Seminar in Semantics (Algebraic semantics and mereology): Spring 2013
Professor Lucas Champollion
Thursdays, 12:30PM - 3:15PM (first session 1:50PM-3:15PM, on Thursday Jan 31)
Room 104, 10 Washington Place
(find on Foursquare)
Prerequisite: LING-GA 1340 (aka Semantics I) or permission of the instructor.
Note: The system lists LING-GA 2370 (Semantics II) as a prerequisite, but Semantics I or exposure to an equivalent amount of semantics (e.g. self-study of Heim and Kratzer 1998, chapter 1-6) is de facto sufficient.
Auditors are welcome, as are students from other departments, schools, and universities.
Expressions like John and Mary or the water in my cup intuitively involve reference to collections of individuals or substances. The parthood relation between these collections and their components is not modeled in standard formal semantics of natural language, but it takes central stage in what is known as algebraic semantics, a subfield that relies on mereology (the theory of parts) as its formal underpinning.
This course starts with a gentle introduction into algebraic semantics, and presents selected applications involving plural, mass reference, measurement, aspect, and distributivity. We will encounter issues involving natural language metaphysics and philosophy of language, and how these issues interact with semantic theory depending on how they are resolved.
A syllabus is available here (PDF). The lecture notes of this course are available here (PDF).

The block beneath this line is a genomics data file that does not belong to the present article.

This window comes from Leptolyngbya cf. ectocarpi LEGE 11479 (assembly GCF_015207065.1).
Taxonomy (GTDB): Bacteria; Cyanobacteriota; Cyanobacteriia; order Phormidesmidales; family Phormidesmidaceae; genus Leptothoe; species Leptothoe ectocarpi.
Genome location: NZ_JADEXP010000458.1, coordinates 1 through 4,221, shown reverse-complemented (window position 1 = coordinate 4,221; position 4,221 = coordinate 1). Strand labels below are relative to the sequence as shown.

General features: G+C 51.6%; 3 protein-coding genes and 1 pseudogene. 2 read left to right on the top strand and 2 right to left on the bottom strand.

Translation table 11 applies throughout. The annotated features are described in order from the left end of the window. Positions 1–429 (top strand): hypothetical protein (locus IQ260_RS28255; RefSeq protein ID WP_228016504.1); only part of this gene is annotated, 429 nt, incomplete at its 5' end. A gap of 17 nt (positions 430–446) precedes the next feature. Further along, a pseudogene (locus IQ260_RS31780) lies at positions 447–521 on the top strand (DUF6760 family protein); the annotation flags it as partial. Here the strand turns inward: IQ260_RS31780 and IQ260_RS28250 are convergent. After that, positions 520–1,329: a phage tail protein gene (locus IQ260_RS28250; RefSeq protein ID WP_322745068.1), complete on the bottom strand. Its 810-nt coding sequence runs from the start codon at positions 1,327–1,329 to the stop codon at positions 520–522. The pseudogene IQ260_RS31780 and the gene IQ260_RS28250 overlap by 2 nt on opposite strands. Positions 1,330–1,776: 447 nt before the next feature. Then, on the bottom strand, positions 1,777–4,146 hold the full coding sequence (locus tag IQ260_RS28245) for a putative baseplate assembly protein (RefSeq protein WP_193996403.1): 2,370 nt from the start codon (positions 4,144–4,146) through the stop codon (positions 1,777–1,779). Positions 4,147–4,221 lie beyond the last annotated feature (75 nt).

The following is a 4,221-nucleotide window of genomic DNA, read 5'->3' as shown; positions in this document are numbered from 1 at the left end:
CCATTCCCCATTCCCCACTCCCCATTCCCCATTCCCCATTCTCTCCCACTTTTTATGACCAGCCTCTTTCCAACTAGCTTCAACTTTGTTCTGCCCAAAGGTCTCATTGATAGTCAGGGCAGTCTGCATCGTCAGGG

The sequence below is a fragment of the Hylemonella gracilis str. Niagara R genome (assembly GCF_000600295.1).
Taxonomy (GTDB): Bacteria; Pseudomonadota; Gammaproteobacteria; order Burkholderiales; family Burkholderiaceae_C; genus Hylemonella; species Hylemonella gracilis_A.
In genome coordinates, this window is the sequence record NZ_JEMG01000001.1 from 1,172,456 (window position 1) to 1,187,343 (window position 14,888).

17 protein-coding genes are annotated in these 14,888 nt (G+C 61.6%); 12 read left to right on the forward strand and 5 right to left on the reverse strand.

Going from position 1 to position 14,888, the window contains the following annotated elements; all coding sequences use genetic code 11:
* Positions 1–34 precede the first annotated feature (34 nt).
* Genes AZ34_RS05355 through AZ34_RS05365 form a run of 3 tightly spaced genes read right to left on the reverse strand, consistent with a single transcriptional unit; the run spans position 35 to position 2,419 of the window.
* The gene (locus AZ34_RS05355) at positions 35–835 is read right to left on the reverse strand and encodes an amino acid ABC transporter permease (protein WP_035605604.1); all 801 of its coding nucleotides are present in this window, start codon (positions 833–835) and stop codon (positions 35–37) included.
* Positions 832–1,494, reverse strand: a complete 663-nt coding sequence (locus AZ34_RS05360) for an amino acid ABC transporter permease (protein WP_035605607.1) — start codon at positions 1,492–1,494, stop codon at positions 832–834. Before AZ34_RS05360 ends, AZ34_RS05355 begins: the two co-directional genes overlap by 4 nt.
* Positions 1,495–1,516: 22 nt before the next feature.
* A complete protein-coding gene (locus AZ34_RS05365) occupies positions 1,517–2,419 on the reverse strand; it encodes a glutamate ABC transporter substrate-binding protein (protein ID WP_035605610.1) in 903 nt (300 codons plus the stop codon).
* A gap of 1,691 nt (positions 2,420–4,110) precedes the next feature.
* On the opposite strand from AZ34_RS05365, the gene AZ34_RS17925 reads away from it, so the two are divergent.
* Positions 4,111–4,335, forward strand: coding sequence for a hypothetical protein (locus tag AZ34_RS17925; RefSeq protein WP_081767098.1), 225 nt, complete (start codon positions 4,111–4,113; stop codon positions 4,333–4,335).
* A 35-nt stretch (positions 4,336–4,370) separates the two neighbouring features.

This course was based on recent and current research by the instructor, in particular Champollion (2010). A summary of this dissertation is available here (PDF). For the complete dissertation, please contact the instructor.
Students were asked to write and present one 10-15 page paper, one 2-page abstract of that paper, and three short reviews of abstracts of their fellow students. Submission of these abstracts to a semantics conference was encouraged.
Mereology - algebraic semantics; axiomatization of classical extensional mereology; comparison to set theory
Metaphysics - events, intervals, degrees; thematic roles, measure functions, homomorphisms; sums and groups
Nouns - semantic theories of singular and plural; dependent plurals; cumulative reference, divisive reference, quantized reference; group nouns; mass nouns; atomicity
Measurement - temporal and spatial trace; measure functions and degrees; measure nouns; pseudopartitives; monotonicity; the measurement puzzle
Verbs - event semantics; thematic roles; aspectual composition; temporal vs. spatial aspect
Distributivity - lexical and phrasal distributivity; meaning postulates; D operator; leakage; nonatomic distributivity; covers; each vs. all; distance distributivity; cross-linguistic similarities and differences
Putting it all together - higher-order parametrized properties; cross-domain generalizations; stratified reference; open questions
Champollion (2010). Parts of a whole - Distributivity as a bridge between aspect and measurement. Penn Ph.D. dissertation.
Heim and Kratzer (1998). Semantics in generative grammar. Blackwell.